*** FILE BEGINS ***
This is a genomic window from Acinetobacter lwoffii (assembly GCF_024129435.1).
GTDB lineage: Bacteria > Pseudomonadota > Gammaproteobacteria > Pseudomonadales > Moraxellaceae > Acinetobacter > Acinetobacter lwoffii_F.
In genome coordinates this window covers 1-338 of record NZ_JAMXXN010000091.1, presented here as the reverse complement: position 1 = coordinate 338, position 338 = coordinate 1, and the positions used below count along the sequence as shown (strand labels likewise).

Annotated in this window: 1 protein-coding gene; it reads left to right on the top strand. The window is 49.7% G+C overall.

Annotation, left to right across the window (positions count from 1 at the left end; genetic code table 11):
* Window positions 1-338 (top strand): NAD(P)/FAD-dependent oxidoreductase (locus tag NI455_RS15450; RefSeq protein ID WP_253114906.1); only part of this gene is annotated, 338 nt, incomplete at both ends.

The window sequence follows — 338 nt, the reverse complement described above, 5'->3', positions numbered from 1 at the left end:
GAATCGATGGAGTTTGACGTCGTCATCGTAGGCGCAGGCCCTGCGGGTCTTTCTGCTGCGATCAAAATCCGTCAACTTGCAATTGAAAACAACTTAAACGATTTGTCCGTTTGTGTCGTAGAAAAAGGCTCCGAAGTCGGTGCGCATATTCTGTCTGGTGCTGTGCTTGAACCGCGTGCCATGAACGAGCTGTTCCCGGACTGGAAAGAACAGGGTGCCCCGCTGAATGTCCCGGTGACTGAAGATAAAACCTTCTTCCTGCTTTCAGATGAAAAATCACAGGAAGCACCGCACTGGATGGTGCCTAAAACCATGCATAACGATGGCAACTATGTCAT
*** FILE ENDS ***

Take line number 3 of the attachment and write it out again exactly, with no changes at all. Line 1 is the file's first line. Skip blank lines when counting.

In genome coordinates this window covers 1-338 of record NZ_JAMXXN010000091.1, presented here as the reverse complement: position 1 = coordinate 338, position 338 = coordinate 1, and the positions used below count along the sequence as shown (strand labels likewise).